James Foice is the CEO of ASAP and in order to get to the core of the issues impacting the serviced apartment sector of short-term rentals, we asked him to share his thoughts on the current and future challenges.
This interview was originally published by Abode PR as part of the Thought Leader Spotlight series
What businesses, organisations and enterprises are you currently involved with, in the industry?
I am the CEO of the Association of Serviced Apartment Providers (ASAP) and we represent 160 member organisations who operate in 24 countries.
This involves a complete understanding of the differing challenges faced by our members; on the one hand, by a global branded aparthotel product with thousands of multi-unit buildings; on the other, those facing a small start-up with just 2 apartments.
What do you consider to be the key to your success?
I have been fortunate to have spent my career in the hospitality industry working with, and for, some extraordinary brands, including British Airways, Virgin Atlantic and VisitEngland. Any successes I have enjoyed have been as a result of a deep belief in the objective, alongside the tenacity to see it through, and the ability to minimise and control the impact of opposing opinions on that belief.
Leading a membership organisation is one of the biggest challenges I have faced professionally; and this is essentially down to the vast range of expectations and requirements of the members.
Finding a common objective and then agreeing it is often impossible – but essential to realising success. Valuing people, recognising efforts and embracing challenges are all vital elements of success.
Oh yes, and bags and bags of energy!
In your view, what are the biggest challenges and or threats to the short-term rental industry?
This is interesting! Who is the guest, who is the target audience? Is it business travellers who haven’t arranged their own trip, or a digital nomad seeking authentic experiences, or a relocating family looking for the temporary homelike experience outside a hotel room?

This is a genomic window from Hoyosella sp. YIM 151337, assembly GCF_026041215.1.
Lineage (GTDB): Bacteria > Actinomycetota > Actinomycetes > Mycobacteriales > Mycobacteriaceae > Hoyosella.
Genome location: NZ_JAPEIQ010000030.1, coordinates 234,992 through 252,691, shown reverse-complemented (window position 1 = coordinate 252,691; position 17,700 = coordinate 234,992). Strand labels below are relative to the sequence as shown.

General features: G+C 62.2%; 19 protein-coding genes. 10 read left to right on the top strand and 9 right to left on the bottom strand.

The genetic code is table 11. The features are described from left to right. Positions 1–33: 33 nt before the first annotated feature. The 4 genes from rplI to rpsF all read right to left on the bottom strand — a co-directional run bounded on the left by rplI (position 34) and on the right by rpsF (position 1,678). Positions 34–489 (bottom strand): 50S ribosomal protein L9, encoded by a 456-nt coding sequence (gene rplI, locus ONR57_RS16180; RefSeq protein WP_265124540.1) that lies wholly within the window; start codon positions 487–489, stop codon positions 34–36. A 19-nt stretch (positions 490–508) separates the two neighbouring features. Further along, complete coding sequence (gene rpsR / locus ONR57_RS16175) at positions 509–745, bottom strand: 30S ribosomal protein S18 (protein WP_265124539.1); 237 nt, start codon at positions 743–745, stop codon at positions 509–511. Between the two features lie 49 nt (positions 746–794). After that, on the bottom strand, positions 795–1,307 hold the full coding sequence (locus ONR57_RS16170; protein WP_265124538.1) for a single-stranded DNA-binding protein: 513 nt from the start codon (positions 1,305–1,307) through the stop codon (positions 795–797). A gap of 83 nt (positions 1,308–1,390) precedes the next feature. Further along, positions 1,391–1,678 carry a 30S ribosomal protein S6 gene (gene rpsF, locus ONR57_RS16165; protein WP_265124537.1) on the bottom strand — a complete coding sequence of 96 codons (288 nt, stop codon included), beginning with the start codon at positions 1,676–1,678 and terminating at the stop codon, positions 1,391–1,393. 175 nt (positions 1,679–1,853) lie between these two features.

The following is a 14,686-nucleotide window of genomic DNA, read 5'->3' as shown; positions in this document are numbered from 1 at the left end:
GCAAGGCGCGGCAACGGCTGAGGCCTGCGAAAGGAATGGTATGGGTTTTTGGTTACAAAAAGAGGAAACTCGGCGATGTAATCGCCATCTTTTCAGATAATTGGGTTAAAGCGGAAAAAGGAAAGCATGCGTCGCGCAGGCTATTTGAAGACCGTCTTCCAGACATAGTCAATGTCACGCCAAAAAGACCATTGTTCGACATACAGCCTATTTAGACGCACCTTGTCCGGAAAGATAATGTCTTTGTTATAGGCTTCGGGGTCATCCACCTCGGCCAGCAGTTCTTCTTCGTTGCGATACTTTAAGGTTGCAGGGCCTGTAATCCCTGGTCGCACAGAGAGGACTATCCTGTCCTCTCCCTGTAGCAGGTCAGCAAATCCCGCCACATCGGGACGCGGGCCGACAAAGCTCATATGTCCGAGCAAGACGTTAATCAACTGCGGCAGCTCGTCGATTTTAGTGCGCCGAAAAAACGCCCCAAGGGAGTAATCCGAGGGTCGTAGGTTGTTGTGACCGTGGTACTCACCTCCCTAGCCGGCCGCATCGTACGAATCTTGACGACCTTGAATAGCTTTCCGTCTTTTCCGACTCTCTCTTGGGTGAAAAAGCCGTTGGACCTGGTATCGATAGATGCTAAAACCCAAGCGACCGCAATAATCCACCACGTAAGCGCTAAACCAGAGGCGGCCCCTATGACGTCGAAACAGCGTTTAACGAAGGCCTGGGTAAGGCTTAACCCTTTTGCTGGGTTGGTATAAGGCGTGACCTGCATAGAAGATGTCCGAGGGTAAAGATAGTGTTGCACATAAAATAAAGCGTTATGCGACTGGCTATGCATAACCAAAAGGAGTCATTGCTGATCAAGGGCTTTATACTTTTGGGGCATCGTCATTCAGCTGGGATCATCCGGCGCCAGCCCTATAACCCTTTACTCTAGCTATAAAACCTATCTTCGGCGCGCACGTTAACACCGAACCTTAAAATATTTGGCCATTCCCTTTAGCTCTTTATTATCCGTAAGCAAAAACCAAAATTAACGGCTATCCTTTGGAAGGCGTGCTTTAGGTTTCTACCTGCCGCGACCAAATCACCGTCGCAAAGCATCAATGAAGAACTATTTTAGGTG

And what is the short-term rental industry anyway? Is it a catch-all category covering every organisation not fitting into a conventional bucket? Is it an opportunity for organisations who don’t care to be legitimised?
At the Association we talk all the time about threats, and from many different directions; the sharing economy, the pop-up travel agent, the online booking aggregators, the rigid corporate travel policy. But the real threat is actually from those in the space who are doing it badly.
For me the bottom line is simple; it should be all about confidence. Confidence in the product a guest will receive when he or she arrives.
I speak at a lot of events about the damage that the market leaders and ‘popup’ agents are having on the reputation of the accommodation industry.
My team and I get contacted weekly by guests who have travelled thousands of miles and paid thousands of pounds to an online booking agent, only to find that the property is already occupied, or isn’t anything like they expected, or in many cases, does not even exist!
They are distraught and can find no one to help. So in desperation, they contact us.
The same thing has happened to me. I booked a Barcelona penthouse apartment some years ago, on the top floor of a block, ‘with stunning views over the city’. And arrived at a damp basement flat with one external window and cleaning chemicals stored under the bed. How can this be ok? How can this be safe? Who cares?
Well I care, and deeply! My family were profoundly impacted by the experience.